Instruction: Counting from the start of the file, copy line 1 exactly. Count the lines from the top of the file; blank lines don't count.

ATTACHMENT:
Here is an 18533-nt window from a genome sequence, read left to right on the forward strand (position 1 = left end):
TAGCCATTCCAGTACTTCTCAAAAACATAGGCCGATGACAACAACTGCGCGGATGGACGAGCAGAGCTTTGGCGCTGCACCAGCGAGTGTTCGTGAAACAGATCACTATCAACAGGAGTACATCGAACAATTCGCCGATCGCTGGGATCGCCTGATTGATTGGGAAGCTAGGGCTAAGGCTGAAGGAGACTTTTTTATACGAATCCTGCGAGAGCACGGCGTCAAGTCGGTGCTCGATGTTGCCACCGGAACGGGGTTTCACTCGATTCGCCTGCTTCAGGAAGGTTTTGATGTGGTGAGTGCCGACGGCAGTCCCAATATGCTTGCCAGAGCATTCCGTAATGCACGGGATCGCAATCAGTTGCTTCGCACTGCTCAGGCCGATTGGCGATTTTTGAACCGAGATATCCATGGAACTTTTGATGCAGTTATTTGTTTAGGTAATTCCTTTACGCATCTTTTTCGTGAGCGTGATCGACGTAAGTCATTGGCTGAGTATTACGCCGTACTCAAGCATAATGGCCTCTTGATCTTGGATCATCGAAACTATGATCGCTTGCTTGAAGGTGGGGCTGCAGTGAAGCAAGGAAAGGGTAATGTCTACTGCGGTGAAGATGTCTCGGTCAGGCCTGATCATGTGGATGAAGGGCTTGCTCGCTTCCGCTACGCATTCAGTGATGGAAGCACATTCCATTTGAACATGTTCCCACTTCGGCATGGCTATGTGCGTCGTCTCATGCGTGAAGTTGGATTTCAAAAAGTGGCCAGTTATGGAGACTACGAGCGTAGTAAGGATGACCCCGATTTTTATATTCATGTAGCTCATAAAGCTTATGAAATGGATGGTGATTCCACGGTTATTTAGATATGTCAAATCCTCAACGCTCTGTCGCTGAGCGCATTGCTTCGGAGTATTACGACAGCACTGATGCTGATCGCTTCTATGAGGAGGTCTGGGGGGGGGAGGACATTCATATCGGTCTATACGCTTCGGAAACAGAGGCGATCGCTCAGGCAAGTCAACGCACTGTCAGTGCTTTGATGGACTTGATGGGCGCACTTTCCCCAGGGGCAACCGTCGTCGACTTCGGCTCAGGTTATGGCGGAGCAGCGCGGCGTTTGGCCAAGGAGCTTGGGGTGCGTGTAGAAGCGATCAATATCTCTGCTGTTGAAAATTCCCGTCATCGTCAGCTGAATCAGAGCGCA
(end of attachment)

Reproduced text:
Here is an 18533-nt window from a genome sequence, read left to right on the forward strand (position 1 = left end):